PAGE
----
The slippery elm is an elm located in North America. For many years, it has been used by native Americans as a medical herb for treating wounds, burns, and skin inflammations and consumed orally to treat soar throats and stomach aches.
It has a scientific name of “Ulmus Rubra” and is characterized by having a slimy bark that turns slippery when mixed with water.
You may mistake the elm's leaves for the mint plant's leaves because of how similar they look. Native Americans used both to relieve stomach aches, but slippery elm had other medical uses that we discuss below.
How is the slippery elm made and consumed?
There are several forms of consumption for slippery elms. It can be made in the form of medical tablets, consumable powders to be used in teas, or coarse powders to put on the skin to treat inflammations.
In this case, the slippery elm's inner bark is dried and ground to manufacture it in powder form.
Slippery elm forms:
- Finely powdered bark (for teas)
- Coarsely powdered bark (for poultices as skin treatment)
- Tablets or capsules
What symptoms are slippery elms used to treat?
IBD (Inflammatory Bowel Disease)
- The demulcent properties of slippery elm bark indicate its ability to calm the irritated lining of the digestive tract.
- Slippery elm bark helps treat Crohn's disease, ulcerative colitis, and irritable bowel syndrome symptoms as well, according to a recent study.
- Another study showed that slippery elm had antioxidant effects in Crohn's disease patients. Some researchers believe that this might help with sleep health. We have another article in which we discuss more antioxidants such as Alpha-Lipoic acid, which is a type of antioxidant, and how it may improve sleeping quality.
Relieve Cough and Sore Throat
- Given how slippery elms contain Mucilage, which is a sticky sugar mixture found in its bark and is indigestible, slippery elms can make a lining on the throat that can help relieve coughing and sore throats.
GERD (Gastroesophageal Reflux Disease) Treatment
- When stomach acid runs back into the esophagus and irritates the lining, a chronic condition known as GERD results. The reflux of acids caused by GERD can cause throat discomfort which affects sleep quality. Given the slippery elm botanical properties, it can be used for GERD treatment; thereby, possibly improving sleep quality.
There are other medical uses for slippery elm, but most of them need further studies to support them. Given these medical uses mentioned, is it any good to use slippery elm before bed?
Is slippery elm beneficial to our sleeping quality?
Given the benefits of how slippery elm can help treat soar throats and coughing, it’s almost impossible not to recommend it before bedtime to get better and higher quality sleep, with no constant coughing and irritating soar throats.
In addition to how it can help treat patients with inflammatory bowel diseases and help reduce stomach irritations, it’s a perfect scenario to use slippery elms before bedtime.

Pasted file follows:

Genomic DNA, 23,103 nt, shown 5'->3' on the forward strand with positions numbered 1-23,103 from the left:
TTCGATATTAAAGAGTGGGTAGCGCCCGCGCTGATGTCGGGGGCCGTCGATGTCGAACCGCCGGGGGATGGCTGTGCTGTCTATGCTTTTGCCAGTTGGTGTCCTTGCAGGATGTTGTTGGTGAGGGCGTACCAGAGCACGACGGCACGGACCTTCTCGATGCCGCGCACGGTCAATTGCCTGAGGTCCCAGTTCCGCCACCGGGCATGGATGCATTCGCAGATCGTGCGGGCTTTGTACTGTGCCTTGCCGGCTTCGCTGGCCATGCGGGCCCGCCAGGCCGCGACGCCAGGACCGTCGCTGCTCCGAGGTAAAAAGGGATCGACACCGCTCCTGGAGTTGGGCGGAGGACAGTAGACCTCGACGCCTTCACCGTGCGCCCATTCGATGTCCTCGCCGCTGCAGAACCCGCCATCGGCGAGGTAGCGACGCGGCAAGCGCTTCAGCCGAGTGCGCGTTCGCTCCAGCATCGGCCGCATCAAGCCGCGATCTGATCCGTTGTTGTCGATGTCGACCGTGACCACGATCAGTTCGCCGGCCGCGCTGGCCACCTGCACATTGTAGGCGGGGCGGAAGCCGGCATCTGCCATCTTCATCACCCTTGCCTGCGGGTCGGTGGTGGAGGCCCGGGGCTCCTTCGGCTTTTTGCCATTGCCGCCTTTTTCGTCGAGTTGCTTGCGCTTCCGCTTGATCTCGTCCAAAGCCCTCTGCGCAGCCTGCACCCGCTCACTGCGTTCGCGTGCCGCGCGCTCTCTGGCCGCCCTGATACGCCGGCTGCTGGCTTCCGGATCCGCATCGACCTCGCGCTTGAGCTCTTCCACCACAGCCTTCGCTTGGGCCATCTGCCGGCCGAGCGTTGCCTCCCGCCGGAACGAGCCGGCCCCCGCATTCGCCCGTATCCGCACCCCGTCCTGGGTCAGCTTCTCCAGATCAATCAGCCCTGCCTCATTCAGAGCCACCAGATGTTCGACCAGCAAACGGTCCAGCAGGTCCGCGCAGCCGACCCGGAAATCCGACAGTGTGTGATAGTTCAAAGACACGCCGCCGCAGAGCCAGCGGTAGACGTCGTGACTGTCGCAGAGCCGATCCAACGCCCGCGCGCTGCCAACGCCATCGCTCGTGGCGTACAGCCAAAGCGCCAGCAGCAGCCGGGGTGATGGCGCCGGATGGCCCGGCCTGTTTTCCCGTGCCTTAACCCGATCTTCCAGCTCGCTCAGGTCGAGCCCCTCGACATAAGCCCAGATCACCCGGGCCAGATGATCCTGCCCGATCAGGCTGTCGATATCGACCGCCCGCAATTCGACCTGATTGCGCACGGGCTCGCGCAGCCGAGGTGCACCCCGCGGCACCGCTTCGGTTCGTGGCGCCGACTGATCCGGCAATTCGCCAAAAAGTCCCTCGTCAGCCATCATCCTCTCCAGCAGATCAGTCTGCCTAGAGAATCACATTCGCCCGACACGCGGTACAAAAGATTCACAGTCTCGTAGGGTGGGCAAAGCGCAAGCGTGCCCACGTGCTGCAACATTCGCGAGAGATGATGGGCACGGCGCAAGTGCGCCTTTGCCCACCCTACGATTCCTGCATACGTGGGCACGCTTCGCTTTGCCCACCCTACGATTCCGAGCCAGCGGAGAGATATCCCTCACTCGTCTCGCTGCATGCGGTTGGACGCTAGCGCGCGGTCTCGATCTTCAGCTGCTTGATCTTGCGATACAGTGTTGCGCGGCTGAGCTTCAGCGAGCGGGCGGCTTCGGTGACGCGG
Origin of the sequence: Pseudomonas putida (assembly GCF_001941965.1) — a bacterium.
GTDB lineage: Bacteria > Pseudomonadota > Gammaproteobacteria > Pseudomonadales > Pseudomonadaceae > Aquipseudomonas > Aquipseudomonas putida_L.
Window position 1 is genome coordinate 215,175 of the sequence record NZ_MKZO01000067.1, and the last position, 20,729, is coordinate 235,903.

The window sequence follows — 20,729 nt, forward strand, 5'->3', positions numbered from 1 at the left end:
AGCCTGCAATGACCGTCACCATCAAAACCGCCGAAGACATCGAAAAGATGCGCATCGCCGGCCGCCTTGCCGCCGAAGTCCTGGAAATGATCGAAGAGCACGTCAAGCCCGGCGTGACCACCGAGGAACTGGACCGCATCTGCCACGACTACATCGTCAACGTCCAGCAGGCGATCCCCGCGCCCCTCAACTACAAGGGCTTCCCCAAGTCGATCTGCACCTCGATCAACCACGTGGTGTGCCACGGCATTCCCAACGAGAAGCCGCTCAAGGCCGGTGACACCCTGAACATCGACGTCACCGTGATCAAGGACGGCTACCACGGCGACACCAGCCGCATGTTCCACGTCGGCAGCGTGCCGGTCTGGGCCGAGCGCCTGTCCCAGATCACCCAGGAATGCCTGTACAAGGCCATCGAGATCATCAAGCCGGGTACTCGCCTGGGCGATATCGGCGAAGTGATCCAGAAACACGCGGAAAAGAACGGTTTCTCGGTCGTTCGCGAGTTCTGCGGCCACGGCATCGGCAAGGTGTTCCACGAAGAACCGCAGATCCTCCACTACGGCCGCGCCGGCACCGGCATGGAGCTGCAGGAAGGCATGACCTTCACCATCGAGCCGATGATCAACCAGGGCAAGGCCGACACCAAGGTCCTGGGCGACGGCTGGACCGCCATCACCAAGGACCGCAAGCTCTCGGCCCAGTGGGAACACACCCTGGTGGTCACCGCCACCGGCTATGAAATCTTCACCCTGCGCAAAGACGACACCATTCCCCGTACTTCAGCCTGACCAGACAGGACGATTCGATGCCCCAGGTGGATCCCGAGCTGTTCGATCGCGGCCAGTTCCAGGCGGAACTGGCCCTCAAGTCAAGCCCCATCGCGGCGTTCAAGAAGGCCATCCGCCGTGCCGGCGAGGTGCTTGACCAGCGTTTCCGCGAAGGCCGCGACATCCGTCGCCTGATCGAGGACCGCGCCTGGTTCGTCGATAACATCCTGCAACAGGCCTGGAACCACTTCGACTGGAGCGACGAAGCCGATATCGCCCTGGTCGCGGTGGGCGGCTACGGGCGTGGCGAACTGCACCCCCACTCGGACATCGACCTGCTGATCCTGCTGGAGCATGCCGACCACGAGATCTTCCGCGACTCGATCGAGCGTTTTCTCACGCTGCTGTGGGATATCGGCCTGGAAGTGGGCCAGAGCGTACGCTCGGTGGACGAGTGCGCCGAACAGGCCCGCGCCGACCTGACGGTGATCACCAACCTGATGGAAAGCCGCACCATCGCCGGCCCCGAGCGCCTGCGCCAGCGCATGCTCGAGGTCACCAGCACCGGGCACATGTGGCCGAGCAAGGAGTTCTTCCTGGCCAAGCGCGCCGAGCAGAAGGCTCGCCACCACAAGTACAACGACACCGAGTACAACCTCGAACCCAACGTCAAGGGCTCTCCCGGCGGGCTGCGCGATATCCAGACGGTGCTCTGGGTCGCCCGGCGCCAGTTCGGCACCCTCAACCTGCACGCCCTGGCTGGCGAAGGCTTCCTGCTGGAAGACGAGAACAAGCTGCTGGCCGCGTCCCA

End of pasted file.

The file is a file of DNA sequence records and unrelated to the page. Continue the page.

However, there could be potential downsides to using slippery elm. Some users may have allergic reactions and skin inflammations as a result of using slippery elm. Therefore, it’s always a good decision to consult a medical professional about using slippery elm.
Side Effects of Slippery Elm
Possible Interaction With Other Medications
Using slippery elm before bed can have negative interactions with other medications. Since slippery elm coats the digestive tract, it may slow down and decrease the effectiveness of other drugs. If you take a sleeping pill before night and then take slippery elm, the sleeping pill may take longer to take effect or may not work at all.
This might be a solid reason to reconsider taking slippery elm before bed for many people that rely on other medications and supplements before bedtime. It is advised to use slippery elm at least 2 hours before sleeping or before taking any other medications as a solution to this side effect.
May Cause Allergic Reactions and Skin Irritations
Sensitive people may experience allergic reactions. When applied to the skin, slippery elm ointment can sometimes trigger a rash.
Might Cause Miscarriage
It should be noted that children and pregnant or breastfeeding women should probably avoid slippery elm.
Pregnant women are occasionally cautioned to stay away from slippery elm because its outer bark may contain chemicals that could increase the chance of miscarriage.
Is there a way to obtain slippery elm by eating food?
It's actually possible to eat slippery elm bark, it’s considered edible. Additionally, slippery elm is an ingredient in several cough syrups, infant cereals, and energy beverages.
Can Slippery Elm Result in Weight Loss?
Research suggests that slippery elm may assist people with diabetes manage their blood sugar levels and, in turn, their weight. Those who are overweight or have too much body fat may benefit from this. But there's not much data to back up these assertions.
Slippery Elm Dosage
There are no dosing recommendations based on clinical studies. One to three teaspoons of slippery elm powder in 240 mL of water up to three times a day is the recommended dose, according to traditional practice.
As for a poultice (to be applied to the skin) mix the coarse powder with boiling water, then allow it to cool before putting it on the skin. The affected area should be poulticed.
Slippery elm has many benefits that make it seem like the perfect fit for consumption before sleeping. And it does not have many side effects, however, medical professionals recommend taking slippery elm during the day as its properties may affect the use of other medications.
If you’d still like to give it a try at bedtime, take a couple of capsules of slippery elm to see if it helps your cough, sore throat, or stomach problems. And do it at least 2 hours before bedtime and 2 hours before taking any other medication, or 1 hour after.
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